Do I Love Everyone On The Train?

Do I Love Everyone On The Train?

In the rushing kaleidoscope of clickbait titles that jump out of my phone screen every week, one, in particular, caught my eye. ‘Tell everyone on this train I love them’: The meaning of a hero’s final words. The article was written by Maeven Higgins, an Irish podcaster and comedian, who has apparently authored a new book with that sentence as the title. The book is a series of essays on living in the US and the divisions and unities, hatred, and beauty that makes up fairly divided political and ideological factions.

The book and its idea were born out of a singular tragic event. A white supremacist threatened some girls on a train, at least one of whom was Muslim and was stood up to by three very brave commuters. Two paid with their lives and one was badly wounded. One of those men, 23-year-old Taliesin Myrddin Namkai-Meche, told a lady who knelt by him in his final moments, “Tell everyone on this train I love them.” The article I read was recounting this story’s impact on the author and the implications she took away from it.

The story struck me for two reasons. The first is the incredible character and the Christ-likeness of Namkai-Meche’s actions and attitude. The second something that I think was missed. In all of the article’s talking about love and acceptance and learning to live with other people, the white supremacist is absent past his despicable actions. He doesn’t feature at all in the love and forgiveness of the story; at least not explicitly. Perhaps this is because he hasn’t sought it and even if he had, in the hard transactional nature of modern society, redemption isn’t always allowed in the social contract.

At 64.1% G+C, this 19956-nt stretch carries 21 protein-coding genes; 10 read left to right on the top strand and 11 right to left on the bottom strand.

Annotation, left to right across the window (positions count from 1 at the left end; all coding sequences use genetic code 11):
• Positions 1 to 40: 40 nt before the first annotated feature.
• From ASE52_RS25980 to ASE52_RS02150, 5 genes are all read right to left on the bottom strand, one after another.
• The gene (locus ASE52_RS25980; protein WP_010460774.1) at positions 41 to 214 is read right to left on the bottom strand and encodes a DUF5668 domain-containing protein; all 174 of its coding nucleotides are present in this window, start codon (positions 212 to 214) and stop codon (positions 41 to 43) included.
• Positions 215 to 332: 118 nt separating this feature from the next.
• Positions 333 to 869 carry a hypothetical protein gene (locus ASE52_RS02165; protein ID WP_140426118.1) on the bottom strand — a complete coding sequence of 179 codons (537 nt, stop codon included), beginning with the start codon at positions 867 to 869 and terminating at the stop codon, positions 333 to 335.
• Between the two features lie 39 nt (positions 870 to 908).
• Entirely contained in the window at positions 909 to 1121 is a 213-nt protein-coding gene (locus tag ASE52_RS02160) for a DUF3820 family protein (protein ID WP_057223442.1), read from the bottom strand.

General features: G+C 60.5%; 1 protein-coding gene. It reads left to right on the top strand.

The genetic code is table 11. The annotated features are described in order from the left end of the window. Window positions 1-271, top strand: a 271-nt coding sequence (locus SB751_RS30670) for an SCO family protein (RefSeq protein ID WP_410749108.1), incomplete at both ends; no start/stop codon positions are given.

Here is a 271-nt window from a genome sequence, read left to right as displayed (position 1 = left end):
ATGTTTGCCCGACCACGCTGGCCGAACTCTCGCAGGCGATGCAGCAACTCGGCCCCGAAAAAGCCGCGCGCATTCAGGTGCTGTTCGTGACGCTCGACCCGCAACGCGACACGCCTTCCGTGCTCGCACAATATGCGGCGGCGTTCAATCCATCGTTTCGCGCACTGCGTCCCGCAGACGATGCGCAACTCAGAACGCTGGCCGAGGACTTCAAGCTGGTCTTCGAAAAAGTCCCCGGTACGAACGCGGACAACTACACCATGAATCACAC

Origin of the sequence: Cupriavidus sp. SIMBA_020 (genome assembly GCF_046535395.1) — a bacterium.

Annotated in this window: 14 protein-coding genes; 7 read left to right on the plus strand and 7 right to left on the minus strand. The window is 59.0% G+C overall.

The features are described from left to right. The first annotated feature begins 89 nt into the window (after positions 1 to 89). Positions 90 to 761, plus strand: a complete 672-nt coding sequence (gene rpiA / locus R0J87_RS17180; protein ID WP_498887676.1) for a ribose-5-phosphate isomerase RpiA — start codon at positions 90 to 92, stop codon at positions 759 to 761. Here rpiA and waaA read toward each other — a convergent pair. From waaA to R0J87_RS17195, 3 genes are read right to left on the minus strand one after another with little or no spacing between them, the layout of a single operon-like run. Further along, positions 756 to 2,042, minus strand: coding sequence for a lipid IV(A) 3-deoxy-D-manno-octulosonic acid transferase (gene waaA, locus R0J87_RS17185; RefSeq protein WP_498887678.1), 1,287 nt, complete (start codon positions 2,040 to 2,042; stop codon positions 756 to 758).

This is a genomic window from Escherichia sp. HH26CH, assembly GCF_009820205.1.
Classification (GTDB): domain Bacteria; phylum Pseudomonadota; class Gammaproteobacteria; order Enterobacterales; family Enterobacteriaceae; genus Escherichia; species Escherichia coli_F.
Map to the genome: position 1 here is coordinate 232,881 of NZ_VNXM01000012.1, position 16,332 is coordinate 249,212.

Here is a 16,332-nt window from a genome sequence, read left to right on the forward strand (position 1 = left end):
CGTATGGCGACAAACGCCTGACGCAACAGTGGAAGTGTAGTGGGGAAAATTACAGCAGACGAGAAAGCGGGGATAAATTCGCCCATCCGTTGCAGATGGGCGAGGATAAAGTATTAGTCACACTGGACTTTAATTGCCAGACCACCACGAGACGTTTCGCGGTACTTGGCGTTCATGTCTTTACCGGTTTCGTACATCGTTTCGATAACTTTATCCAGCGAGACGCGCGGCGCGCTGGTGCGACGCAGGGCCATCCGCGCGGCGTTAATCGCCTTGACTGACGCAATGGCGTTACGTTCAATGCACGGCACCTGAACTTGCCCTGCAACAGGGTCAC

It is easy to leave him out. In many ways, I agree with that reporting since I feel like we live in a culture that too often wants to focus on the negative and talk ad nauseum on the perpetrator and forget the victim. But I think we miss something that I would like to think would have been Namkai-Meche’s intention. He wanted everyone to know that he loved them, perhaps even the unloveable.

I am not writing a critique of the author or even trying to twist a dying hero’s words but I am a Christian and I have a lens through which I see the world. Just as many people seemed to take certain ideological lessons from this beautiful and tragic story, I see something that I felt was noticeably absent in everyone’s reaction to Namkai-Meche’s actions and words; that forgiveness and love have to apply to everyone.

I don’t know about Maeve and I don’t know about Namkai-Meche, but I do know a little bit about my heart. I know I find it easy to love the person I see as slightly “below” my station. The down and out that needs my helping hand or the “equal” or “superior” that treats me with civility and decency and obeys all the written and unwritten rules of decorum in proper Christian society.

I can love those who have a slightly different or perhaps a drastically different worldview, but still treat me with civility. But what about the one who threatens me or hurts me in some way? Can I love the unloveable?

I know what Christ tells me to do. I don’t often like it, but I know what he tells me to do. He said to love those who hate you. Pray for those who persecute you. He didn’t just tell us to do this in Matthew 5:44, He showed us how in Luke 23:24 and then summed it up for us in Matthew 28:19. In other words, tell everyone on this earth I love them.